Having completed my remarks, which occasioned numerous comments and questions from the priests, I went upstairs to do a set of leg exercises that are part of my rehabilitation program. Downstairs, without any urging or participation on my part, the priests put together a formal declaration that was given immediately to the media. One newspaper on Staten Island printed it, and this I considered quite an achievement. For not even one newspaper anywhere in New York printed the so-called "letter of apology" from Msgr. Calkins. Indeed, in its evening newscast after the meeting of the Presbyteral Council, one of the television channels ignored the declaration of the Presbyteral Council altogether and spent all of its time on repeating the ugliest accusations from the anonymous letter, all of which it had aired over and again for days.
Happily, Catholic New York makes available in this issue both the declaration of the Presbyteral Council and Msgr. Calkins' letter. (Cf. pages 5 and 6). All who do not see this publication will know only what those who control the culture want them to know, and truth and decency will pay the price.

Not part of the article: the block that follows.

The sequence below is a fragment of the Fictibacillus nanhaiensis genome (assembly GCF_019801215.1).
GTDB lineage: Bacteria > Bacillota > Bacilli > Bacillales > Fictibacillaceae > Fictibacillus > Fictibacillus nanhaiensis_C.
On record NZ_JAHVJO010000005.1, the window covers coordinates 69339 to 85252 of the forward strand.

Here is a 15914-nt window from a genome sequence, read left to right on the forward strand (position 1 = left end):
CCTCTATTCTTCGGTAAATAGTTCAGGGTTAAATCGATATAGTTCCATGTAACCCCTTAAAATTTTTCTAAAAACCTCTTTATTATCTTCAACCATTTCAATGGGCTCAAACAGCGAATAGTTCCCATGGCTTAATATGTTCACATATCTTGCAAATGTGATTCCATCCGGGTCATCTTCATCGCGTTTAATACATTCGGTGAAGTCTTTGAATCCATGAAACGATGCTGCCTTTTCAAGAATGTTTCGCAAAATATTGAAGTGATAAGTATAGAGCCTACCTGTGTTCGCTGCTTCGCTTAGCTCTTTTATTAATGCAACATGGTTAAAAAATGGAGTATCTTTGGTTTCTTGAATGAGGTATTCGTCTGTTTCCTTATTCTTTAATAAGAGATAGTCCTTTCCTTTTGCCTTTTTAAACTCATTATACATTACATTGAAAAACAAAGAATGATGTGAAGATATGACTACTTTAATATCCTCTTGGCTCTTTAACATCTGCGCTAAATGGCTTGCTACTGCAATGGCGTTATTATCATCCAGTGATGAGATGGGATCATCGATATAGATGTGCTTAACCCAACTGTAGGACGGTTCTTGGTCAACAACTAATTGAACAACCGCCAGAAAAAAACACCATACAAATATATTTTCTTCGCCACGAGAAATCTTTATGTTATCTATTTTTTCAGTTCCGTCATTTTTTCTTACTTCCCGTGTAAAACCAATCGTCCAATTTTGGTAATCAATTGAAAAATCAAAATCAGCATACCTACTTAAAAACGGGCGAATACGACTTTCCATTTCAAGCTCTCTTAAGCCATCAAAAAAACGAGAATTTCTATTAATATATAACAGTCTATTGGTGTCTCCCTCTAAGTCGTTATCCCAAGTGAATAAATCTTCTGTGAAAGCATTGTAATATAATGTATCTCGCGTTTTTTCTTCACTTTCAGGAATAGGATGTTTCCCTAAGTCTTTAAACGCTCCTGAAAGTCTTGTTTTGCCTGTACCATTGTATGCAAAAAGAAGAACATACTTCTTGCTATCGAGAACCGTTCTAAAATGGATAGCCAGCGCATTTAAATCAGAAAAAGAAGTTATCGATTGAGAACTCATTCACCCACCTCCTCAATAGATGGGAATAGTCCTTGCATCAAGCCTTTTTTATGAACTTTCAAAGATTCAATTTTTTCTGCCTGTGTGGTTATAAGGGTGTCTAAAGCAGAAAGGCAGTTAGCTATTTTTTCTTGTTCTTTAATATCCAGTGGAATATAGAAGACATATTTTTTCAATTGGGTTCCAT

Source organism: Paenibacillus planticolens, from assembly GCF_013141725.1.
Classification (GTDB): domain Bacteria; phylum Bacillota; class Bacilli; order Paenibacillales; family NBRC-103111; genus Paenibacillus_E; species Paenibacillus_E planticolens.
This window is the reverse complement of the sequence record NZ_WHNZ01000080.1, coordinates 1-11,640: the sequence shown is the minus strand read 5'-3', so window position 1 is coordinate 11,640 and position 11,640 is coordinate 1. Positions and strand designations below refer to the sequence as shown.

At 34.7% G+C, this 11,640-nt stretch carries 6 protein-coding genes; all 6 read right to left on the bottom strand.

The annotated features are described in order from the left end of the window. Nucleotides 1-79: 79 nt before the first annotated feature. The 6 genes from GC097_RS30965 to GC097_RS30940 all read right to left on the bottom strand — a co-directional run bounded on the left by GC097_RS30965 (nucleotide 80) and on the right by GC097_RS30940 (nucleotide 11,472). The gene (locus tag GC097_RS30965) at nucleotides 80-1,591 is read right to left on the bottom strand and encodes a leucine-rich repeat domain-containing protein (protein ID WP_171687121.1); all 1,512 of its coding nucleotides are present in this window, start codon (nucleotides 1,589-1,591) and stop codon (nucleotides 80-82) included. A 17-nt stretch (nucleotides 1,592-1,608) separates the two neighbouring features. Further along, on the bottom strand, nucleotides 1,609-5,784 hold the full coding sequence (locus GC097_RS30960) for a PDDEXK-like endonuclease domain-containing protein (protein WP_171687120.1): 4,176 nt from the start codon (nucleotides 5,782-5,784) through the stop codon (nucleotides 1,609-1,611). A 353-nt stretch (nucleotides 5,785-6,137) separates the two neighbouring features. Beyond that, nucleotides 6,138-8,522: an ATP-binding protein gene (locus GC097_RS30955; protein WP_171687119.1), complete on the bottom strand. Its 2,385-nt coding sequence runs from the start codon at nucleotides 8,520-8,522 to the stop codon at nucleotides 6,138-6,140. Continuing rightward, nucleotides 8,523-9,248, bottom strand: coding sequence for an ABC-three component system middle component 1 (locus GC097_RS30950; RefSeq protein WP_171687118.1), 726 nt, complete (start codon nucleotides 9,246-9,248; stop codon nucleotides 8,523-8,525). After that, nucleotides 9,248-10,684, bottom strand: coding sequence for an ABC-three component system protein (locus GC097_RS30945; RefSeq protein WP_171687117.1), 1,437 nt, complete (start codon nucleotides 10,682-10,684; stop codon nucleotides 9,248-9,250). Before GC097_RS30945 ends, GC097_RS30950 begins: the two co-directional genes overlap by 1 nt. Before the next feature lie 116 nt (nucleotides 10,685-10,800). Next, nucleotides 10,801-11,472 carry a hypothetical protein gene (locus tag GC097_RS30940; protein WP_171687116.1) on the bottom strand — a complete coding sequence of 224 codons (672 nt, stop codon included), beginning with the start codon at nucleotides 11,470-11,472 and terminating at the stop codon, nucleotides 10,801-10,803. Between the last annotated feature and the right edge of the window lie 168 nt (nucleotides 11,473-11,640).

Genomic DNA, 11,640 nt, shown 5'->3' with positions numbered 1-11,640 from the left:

In his statement to the tabloid, Msgr. Calkins indicated that the basis for the anonymous attack on me is the unjust treatment that has allegedly been meted out to priests who have been accused of sexually abusing minors. The anonymous letter suggests the same, and in my judgment both are correct.
When a priest accused of sexually abusing a minor has had his case investigated by the Office for Priest Personnel and heard by the Archdiocesan Advisory Review Board, he is free to tell his friends and all the world whatever he pleases about the case. The Archdiocese, on the other hand, is expected to remain silent out of respect for the priest.
This must not continue. For it leads to accusations against the Archdiocese and its Archbishop which many will believe if the accusations are not challenged; and as a result, immense harm is done. Accordingly, I will be instituting a process whereby the Archdiocese will be in a position to deal appropriately with the situation.